I noticed recently that Kentish Town Health Centre, which is my local health centre, was shortlisted for the Royal Institute of British Architects (RIBA) Stirling Prize 2009, and I have to confess to a secret satisfaction that it didn't win.
Various articles on the awards shortlist describe it as "uplifting for both staff and patients" and ask the question "why can't all health centres be like this?" Well the answer is, because it's not that easy for people to use.
The entrance is an airy foyer rising the full three floors of the building and centres on a 'street metaphor' that runs right through the building creating, well, two entrances. So there's a problem already. I've seen people look around disorientated about which way they came in.
And the 'street metaphor' itself. If I'm ill why do I want to wait in a reception area that is a street? Wouldn't I prefer cosy, enclosed, safety?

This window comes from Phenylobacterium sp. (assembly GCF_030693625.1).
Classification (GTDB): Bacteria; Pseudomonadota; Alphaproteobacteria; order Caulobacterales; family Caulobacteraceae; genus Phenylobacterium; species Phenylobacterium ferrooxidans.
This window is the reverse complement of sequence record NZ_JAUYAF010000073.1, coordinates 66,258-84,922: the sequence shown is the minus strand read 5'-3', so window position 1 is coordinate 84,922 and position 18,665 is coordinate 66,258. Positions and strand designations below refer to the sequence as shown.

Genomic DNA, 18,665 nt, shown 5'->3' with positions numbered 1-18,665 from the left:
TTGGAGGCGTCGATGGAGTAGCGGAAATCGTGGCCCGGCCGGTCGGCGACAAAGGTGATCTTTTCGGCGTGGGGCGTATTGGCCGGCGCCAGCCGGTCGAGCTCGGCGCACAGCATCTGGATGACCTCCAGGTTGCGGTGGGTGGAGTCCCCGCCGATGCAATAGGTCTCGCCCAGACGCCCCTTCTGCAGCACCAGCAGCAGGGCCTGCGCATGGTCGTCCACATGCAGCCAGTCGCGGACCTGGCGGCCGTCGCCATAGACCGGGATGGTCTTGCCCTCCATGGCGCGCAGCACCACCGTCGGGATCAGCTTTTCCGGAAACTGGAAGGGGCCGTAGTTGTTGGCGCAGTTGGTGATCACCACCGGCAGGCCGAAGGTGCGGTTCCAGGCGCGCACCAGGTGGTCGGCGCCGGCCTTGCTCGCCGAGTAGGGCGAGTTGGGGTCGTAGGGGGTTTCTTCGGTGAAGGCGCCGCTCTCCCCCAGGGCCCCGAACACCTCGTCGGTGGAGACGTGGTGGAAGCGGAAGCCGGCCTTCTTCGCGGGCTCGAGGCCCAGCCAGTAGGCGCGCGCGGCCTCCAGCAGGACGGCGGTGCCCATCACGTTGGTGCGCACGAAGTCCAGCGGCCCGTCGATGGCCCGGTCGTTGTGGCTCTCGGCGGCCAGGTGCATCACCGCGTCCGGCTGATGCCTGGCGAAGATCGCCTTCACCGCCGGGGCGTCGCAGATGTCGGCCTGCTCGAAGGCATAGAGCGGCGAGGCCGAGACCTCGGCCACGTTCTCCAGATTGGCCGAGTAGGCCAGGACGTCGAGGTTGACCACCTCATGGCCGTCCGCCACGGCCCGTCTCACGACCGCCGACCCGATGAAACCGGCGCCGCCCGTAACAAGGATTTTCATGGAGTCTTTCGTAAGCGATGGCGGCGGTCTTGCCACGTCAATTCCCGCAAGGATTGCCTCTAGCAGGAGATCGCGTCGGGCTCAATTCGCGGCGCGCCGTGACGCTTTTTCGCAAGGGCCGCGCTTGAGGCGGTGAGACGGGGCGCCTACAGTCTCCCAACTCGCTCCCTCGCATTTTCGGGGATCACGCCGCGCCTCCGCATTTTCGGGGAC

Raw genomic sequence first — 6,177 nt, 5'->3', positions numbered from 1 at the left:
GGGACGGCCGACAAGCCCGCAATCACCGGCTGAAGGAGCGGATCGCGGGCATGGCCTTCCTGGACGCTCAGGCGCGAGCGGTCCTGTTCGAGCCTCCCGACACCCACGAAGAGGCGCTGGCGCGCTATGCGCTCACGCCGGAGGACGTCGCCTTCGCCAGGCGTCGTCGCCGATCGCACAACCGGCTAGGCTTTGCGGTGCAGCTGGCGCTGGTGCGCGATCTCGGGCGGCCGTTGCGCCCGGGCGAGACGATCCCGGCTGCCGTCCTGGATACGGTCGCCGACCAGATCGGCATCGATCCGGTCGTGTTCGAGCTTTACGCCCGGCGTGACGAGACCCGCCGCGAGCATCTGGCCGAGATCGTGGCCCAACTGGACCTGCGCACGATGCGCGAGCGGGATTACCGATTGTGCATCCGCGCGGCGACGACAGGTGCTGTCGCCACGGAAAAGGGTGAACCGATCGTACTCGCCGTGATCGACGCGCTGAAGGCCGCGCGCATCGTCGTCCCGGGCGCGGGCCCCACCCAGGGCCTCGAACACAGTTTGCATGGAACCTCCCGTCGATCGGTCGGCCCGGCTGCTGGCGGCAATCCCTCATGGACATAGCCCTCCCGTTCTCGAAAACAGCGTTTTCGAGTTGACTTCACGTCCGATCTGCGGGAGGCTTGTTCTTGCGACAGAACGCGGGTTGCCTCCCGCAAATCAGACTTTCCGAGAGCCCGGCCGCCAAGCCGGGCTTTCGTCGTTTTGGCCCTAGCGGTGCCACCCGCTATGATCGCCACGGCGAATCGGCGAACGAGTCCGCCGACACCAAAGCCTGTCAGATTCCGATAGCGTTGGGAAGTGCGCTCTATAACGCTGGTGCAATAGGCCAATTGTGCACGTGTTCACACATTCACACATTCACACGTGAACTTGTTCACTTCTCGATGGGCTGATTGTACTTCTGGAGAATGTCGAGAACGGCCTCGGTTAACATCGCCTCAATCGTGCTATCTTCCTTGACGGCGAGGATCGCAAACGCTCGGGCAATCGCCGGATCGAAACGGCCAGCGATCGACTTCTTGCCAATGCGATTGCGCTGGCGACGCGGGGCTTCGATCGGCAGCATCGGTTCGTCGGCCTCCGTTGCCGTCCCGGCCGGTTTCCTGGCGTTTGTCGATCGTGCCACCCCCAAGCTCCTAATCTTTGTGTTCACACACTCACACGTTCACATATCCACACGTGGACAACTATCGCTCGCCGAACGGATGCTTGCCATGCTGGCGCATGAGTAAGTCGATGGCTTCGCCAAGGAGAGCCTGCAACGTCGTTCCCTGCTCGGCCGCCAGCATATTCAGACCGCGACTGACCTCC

The double entrance theme repeats in the two staircases up to the consulting rooms. Signposting is in the form of giant 'G', '1' and '2' painted on the doors so large that you don't actually notice them. I have found myself completely lost in another part of the building without realising. And I'm good with maps.
Talking of twos, there are two waiting areas, one upstairs and one ground floor but it's not clear when you should wait upstairs and when downstairs and I've seen doctors come all the way to the ground floor to pick up patients, which is surely a time waster.
One of the main features of the ground floor waiting area is a cafe which has mercifully not been open since its inception. A cafe? Around sick people? Whose bright idea was that?
Essentially the question I'm asking is, how can a building designed for human use (mostly when people are ill) be put up for a prize without actually finding out how people find using it?